A sad story of not quite being able to jump…

Over my many years as a founder of DC Network I have had the pleasure of talking with a large number of single women – childless by circumstance – who have chosen donor conception as a way of founding their family.  They are, by and large, an enormously thoughtful group of women, mostly well educated, financially secure and emotionally mature.  They are likely to have researched their options for conceiving very carefully as well as planned ahead with regard to job, finances, home and even future guardianship for any child they might have.  It might take a couple of years before they finally go ahead.

So I started reading with interest the article titled, “Sometimes, I imagine a little boy…” in the Guardian Family section at the weekend.  Louise Bridge (a pseudonym) has donor sperm from a Danish sperm bank stored at a London fertility clinic, but cannot bring herself to make the decision to go ahead.  This is not the first time she has thought about this.  Previously, she left the treatment room of a clinic unable to go through with the insemination.  The clinic then declined to continue to treat her because of her ambivalence.

There is thinking and there is over-thinking.  At some point action has to be taken.  Either to do it or decide that life can be good without children.  She quotes a dear friend, age 93, who tells her that all life is decisions, the big ones and the little ones.  He says she needs to make this one and have the courage to stick with it but doesn’t think she will.  He thinks she will keep peeling back the plaster, peering at destiny, until, little by little, she arrives at a fait accompli.

What we only learn towards the end of the piece is that Louise is almost 48.  She acknowledges that with every passing month her chances of conceiving are less, but does she know that actually her chances of conceiving are minuscule, unless she takes on board needing donor eggs as well.  I could only feel enormously sad.

http://www.theguardian.com/lifeandstyle/2014/nov/21/my-frozen-sperm-donation-my-choice/print

Advertisements

About oliviasview

Co-founder and now Practice Consultant at Donor Conception Network. Mother to two donor conceived adults and a son conceived without help in my first marriage.
This entry was posted in Uncategorized and tagged , , , , , . Bookmark the permalink.

6 Responses to A sad story of not quite being able to jump…

  1. gsmwc02 says:

    So sad. I can’t imagine what it feels like to be in her position. For all the stories about couples who are unable to conceive we forget that there are a lot of people out there just like this woman who are single. As a society we need to better support these people and their grief rather than try to put a positive spin on it and tell them that there lives are wonderful w/out children. Recognition of their grief and better supporting them would do everyone a great benefit.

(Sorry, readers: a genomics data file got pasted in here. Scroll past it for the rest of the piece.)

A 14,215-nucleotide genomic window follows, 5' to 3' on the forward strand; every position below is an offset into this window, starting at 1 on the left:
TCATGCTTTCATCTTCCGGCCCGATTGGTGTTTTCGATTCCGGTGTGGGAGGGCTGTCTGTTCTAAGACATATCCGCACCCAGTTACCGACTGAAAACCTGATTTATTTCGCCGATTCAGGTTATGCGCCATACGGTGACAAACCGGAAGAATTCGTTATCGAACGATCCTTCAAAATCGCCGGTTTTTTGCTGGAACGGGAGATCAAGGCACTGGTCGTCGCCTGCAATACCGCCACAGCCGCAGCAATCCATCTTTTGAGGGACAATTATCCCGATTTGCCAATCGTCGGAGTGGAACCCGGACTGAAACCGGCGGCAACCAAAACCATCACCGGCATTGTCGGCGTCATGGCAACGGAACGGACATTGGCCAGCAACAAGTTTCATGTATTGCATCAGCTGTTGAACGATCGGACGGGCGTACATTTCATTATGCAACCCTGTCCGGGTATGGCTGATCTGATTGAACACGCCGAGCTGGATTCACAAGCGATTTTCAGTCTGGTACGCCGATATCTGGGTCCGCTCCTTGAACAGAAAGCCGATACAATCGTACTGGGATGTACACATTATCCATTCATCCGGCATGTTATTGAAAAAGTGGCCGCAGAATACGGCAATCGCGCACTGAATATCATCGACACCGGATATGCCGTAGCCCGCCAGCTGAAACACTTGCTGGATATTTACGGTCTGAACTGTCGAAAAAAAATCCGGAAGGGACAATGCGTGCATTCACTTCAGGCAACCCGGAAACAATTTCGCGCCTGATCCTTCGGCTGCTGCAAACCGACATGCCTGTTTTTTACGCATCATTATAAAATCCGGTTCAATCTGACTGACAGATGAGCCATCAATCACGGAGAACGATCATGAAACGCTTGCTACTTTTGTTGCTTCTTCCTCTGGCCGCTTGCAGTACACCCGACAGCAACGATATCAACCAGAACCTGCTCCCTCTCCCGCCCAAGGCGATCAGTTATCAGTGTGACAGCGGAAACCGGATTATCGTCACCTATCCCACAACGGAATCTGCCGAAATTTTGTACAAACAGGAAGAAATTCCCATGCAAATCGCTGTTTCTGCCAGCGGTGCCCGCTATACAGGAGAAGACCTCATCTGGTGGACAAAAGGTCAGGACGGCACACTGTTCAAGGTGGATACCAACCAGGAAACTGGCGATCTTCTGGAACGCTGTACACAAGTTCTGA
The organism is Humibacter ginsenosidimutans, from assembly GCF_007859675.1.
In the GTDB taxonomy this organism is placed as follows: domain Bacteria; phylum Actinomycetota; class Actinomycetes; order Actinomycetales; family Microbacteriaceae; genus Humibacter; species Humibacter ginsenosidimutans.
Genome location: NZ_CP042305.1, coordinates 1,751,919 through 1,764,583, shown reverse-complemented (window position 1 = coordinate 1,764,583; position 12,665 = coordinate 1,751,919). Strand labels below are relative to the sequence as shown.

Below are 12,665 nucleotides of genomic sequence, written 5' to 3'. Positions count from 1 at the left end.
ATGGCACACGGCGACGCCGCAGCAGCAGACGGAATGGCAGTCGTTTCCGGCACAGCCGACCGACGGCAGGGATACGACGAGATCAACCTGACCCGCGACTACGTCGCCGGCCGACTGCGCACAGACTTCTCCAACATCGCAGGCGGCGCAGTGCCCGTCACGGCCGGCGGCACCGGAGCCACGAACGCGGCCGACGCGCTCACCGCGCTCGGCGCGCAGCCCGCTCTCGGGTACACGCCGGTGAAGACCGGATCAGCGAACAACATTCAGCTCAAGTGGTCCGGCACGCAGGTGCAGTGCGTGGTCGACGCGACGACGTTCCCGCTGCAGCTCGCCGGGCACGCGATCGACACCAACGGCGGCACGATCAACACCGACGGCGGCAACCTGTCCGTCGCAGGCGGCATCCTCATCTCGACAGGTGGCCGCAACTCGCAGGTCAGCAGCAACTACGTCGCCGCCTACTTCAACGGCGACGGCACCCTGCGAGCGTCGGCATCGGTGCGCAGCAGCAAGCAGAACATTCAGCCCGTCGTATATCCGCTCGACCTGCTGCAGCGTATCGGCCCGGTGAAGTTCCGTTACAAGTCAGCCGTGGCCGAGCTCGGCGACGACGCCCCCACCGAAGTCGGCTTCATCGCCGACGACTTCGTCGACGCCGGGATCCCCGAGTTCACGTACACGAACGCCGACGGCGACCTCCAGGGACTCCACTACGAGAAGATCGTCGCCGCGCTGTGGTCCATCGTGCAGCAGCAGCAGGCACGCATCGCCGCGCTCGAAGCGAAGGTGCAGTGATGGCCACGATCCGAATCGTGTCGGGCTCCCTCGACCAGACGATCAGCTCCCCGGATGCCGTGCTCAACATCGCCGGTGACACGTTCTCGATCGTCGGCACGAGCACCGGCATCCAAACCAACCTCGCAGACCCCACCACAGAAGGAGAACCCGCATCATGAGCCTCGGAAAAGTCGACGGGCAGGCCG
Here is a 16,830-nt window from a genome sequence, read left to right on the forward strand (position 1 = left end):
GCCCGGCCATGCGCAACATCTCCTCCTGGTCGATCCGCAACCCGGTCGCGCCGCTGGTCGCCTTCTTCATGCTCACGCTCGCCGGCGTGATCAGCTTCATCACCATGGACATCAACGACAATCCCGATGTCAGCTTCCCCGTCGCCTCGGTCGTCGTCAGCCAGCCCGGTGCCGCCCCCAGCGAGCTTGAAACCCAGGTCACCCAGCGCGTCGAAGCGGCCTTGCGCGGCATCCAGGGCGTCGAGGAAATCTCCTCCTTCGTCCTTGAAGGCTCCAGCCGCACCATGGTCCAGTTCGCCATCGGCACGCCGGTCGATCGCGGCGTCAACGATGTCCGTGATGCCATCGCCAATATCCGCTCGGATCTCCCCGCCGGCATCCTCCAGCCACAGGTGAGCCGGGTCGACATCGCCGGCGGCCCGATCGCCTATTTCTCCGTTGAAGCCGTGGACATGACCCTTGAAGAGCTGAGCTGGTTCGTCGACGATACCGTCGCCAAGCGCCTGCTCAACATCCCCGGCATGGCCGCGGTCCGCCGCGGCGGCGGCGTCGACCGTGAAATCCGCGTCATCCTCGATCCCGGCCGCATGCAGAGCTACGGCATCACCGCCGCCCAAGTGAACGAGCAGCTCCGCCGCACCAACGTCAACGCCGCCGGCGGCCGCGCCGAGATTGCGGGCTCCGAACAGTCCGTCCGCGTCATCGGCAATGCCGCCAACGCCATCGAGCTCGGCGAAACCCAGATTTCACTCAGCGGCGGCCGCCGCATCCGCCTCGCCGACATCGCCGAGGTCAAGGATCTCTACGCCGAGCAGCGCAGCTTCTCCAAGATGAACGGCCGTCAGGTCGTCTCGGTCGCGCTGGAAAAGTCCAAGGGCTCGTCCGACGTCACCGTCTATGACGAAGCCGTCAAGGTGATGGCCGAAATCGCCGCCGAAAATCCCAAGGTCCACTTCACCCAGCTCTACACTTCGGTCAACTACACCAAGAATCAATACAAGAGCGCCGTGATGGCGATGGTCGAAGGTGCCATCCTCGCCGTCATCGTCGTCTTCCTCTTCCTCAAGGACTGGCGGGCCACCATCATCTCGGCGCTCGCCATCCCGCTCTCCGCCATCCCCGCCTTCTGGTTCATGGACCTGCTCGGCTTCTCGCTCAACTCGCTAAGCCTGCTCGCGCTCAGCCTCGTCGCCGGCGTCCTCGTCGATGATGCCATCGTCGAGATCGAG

• Lorrraine says:

      I so agree with this. There is a grief and I personally feel that it’s something that can’t end peacefully if parenthood is what you truly desire. Life without children will simply get easier to handle but I can’t say the regret will cease.

  2. Silver says:

    I don’t know whether it is my own situation – where there was an enormous desire to be a mother, alongside a long-lasting inability to achieve that desire, which meant that I had to work very hard to have my son – but I feel that anyone who is that ambivalent may not really *want* a child. Maybe it is the social pressures on her that make her feel she “should” be a mother? I agree that single people should be considered more in discussions about conception. I know many women (I am sure this also applies to men too) who just never met the right person but would have loved to have had children. I was heartened at our last local DCN meeting that probably the largest represented group was single women using DS to conceive – they also have a thriving local group of their own.

  3. My parent's donor is my father says:

    I have enormous respect for this woman. Obviously her conscience is getting in the way of her wants and desires. I would love to hear more about why “Somehow a feeling of guilt clings to it”. She doesn’t speak much to this sense of “guilt” but if this was rewritten to address it, I think it would add much needed balance and healing for her. I fully support her choice.

  4. Liz says:

    “There is thinking and there is over-thinking. At some point action has to be taken. Either to do it or decide that life can be good without children.”

    She sounds sad — as if she’s stuck in a limbo. It’s a shame she couldn’t decide positively one way or another.

    Refusing to make a decision is a decision. It’s a decision to stay with the status quo. Every time I have to make a hard decision, I remind myself of that fact.

    But decisions are hard. Even small decisions cost us brain space.

  5. Lorraine says:

    Based on her continued hesitation, I’d say it’s best she not go through with it. When I made this decision, I thought about the negatives but I knew that not going forward was far worse than any negative consequences I imagined or experienced. Having children is quite serious and one should do it only if they are sure it’s what they want. That’s true whether you use a donor or go the traditional route.

Comments are closed.